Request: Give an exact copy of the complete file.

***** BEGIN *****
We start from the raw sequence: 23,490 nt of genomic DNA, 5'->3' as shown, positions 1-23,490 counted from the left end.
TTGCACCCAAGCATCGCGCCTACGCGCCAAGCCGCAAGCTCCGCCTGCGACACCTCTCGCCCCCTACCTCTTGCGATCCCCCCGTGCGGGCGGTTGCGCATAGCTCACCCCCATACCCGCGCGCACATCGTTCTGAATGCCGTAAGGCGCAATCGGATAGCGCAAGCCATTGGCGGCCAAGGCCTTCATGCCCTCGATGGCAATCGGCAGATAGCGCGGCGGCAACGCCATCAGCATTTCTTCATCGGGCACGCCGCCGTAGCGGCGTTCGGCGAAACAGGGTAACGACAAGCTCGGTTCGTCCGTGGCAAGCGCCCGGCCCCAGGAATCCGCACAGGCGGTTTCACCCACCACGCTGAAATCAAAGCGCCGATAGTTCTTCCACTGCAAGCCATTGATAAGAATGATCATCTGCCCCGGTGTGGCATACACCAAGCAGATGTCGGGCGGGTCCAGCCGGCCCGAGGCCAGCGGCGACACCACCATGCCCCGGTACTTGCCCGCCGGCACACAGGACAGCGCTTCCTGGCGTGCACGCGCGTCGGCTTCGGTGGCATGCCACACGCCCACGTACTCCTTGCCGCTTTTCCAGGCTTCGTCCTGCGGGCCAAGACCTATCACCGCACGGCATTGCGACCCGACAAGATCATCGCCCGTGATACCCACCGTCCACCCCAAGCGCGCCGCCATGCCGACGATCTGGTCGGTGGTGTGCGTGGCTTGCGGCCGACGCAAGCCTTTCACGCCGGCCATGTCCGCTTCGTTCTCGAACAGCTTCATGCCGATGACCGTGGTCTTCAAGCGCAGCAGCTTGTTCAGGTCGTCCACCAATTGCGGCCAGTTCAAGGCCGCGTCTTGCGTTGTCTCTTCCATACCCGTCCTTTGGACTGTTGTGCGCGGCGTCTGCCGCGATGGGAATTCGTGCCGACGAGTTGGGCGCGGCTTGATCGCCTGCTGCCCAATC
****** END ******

We start from the raw sequence: 23,490 nt of genomic DNA, 5'->3' as shown, positions 1-23,490 counted from the left end.
TTGCACCCAAGCATCGCGCCTACGCGCCAAGCCGCAAGCTCCGCCTGCGACACCTCTCGCCCCCTACCTCTTGCGATCCCCCCGTGCGGGCGGTTGCGCATAGCTCACCCCCATACCCGCGCGCACATCGTTCTGAATGCCGTAAGGCGCAATCGGATAGCGCAAGCCATTGGCGGCCAAGGCCTTCATGCCCTCGATGGCAATCGGCAGATAGCGCGGCGGCAACGCCATCAGCATTTCTTCATCGGGCACGCCGCCGTAGCGGCGTTCGGCGAAACAGGGTAACGACAAGCTCGGTTCGTCCGTGGCAAGCGCCCGGCCCCAGGAATCCGCACAGGCGGTTTCACCCACCACGCTGAAATCAAAGCGCCGATAGTTCTTCCACTGCAAGCCATTGATAAGAATGATCATCTGCCCCGGTGTGGCATACACCAAGCAGATGTCGGGCGGGTCCAGCCGGCCCGAGGCCAGCGGCGACACCACCATGCCCCGGTACTTGCCCGCCGGCACACAGGACAGCGCTTCCTGGCGTGCACGCGCGTCGGCTTCGGTGGCATGCCACACGCCCACGTACTCCTTGCCGCTTTTCCAGGCTTCGTCCTGCGGGCCAAGACCTATCACCGCACGGCATTGCGACCCGACAAGATCATCGCCCGTGATACCCACCGTCCACCCCAAGCGCGCCGCCATGCCGACGATCTGGTCGGTGGTGTGCGTGGCTTGCGGCCGACGCAAGCCTTTCACGCCGGCCATGTCCGCTTCGTTCTCGAACAGCTTCATGCCGATGACCGTGGTCTTCAAGCGCAGCAGCTTGTTCAGGTCGTCCACCAATTGCGGCCAGTTCAAGGCCGCGTCTTGCGTTGTCTCTTCCATACCCGTCCTTTGGACTGTTGTGCGCGGCGTCTGCCGCGATGGGAATTCGTGCCGACGAGTTGGGCGCGGCTTGATCGCCTGCTGCCCAATC